It’s a four-day weekend for me (dear reader, if you read last Sunday’s blog, you know of what I speak). The first day was Friendsgiving, between folks who’d rather not join the family—mine all live in California. SB cooked all the food, turkey, basmati rice, greens glazed with home-made bacon, arugula salad, sweet-potatoes drenched in mango guava preserves. SB did not make stuffing, pumpkin pie, or cranberry anything
And dessert, prepared by our baker-friends, was pear pie and chocolate pie.
After—and during—the sharing of several bottles of red wine, my friend—also a writer—and I talked promotion and publishing while the husbands took naps and the daughter alternated her attention between her phone and The Two Towers. For the last several years my friend has been seriously devoted to her craft. She has always shown an ability to stick, almost stubbornly, to work she believes in.
For writers who publish independently, there is a tsunami of information coming at us. I have listened and pondered this, trying to grasp where the best path lies. And when I would ever have time to follow it.
So, this four-day weekend, I practicing how I will managed my writing in a little over a year from now.
Day 2: I spent the day catching up on tasks for my upcoming publication at BVC.
Day 3: I re-designed and upgraded covers of stuff I’ve published over the years, cruising through long-neglected Smashwords stories and novels. I wrote a blog. (This one.)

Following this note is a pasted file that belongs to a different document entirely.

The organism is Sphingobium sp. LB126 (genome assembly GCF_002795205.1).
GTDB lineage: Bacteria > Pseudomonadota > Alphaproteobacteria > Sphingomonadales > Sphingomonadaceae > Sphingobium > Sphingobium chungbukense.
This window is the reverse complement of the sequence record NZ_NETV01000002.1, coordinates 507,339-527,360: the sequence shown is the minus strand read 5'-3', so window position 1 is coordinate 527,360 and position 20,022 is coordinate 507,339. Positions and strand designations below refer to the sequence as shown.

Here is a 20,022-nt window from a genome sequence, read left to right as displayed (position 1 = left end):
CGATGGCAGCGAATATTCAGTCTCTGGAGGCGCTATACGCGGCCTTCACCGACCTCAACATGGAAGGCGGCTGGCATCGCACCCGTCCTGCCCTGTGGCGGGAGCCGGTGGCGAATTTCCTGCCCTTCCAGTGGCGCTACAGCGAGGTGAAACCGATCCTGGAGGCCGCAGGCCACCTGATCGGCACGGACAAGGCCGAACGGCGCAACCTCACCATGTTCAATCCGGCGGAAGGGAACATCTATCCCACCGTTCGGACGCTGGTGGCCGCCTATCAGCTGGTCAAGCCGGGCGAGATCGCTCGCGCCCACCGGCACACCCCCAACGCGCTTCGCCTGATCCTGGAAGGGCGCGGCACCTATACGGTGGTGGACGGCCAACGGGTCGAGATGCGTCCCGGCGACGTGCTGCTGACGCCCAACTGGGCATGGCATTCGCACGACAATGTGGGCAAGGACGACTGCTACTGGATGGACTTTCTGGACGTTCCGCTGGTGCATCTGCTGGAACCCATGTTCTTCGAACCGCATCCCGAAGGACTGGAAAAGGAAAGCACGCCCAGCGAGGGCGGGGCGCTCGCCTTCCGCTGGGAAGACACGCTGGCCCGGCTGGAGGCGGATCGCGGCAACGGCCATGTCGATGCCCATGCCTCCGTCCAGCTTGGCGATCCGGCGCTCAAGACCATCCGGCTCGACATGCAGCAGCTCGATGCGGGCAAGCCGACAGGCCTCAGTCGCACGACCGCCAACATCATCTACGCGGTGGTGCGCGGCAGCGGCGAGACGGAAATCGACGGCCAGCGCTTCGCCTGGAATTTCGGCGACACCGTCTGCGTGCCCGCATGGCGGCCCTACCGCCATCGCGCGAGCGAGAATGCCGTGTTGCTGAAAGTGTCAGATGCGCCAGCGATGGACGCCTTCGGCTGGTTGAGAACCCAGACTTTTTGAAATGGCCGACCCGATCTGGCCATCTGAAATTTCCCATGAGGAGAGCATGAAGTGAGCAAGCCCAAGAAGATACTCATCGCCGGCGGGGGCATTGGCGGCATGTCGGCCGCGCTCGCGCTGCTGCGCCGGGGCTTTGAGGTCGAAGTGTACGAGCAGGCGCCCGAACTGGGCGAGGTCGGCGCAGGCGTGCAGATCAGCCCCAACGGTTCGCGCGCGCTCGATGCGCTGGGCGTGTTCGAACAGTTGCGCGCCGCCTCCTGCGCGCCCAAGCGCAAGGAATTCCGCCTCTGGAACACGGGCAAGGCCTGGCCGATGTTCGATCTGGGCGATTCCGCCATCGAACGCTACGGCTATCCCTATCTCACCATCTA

Day 4 is tomorrow. Autumn and winter is a good time for indoor tasks. Spring and summer I must be outside. I probably must be outside now, and a trip to the river and is called for. Between—or during—rain showers.
My current day job is, to put it simply, demanding. I can’t say I love it, but in comparison with all the many jobs I’ve had in my long nursing career, it’s one of the best. And now retirement is a real thing. When I went to Clarion West in 1984, I was going to stop being a nurse and make my living as a writer.
Um, let’s say easier said than done. It seemed to me I would have to give up my San Francisco apartment, credit card purchasing, trips to Europe and Mexico. The big sale and the $100,000 dollar advance was not being paid out in my chosen genre of fantasy and science fiction and I was too naïve to get it. Omni magazine paid well, but Ellen rejected all my stories, kindly asking for more after each one. I wrote prolifically. My nursing degree afforded me the ability to write, attend workshops, work part time and still keep my San Francisco apartment.
Now, 30 and more years later, I am still working as a nurse in a field I respect, with travel to marvelous places thrown into the bargain. And for the past 15 of those 30-odd years I have been craving this point in my life.
But I have to practice. After working for more than 45 years, it’s a little scary to think of not leaving the house every day. And writing all day.
Independent writers must have to leave a varied life. My friend sends out a newsletter and uses a tool to reach a ton of readers, researches bundling opportunities, participates in reviews and book sales, writes a blog, and writes. A lot. She is making money for the first time in many years of trying.
Writing is her job.
When I retire, I won’t need a job, but I want to work. So I am practicing my job as writer this four-day weekend.
Now I should go on a walk, because I want to keep my good retirement health intact.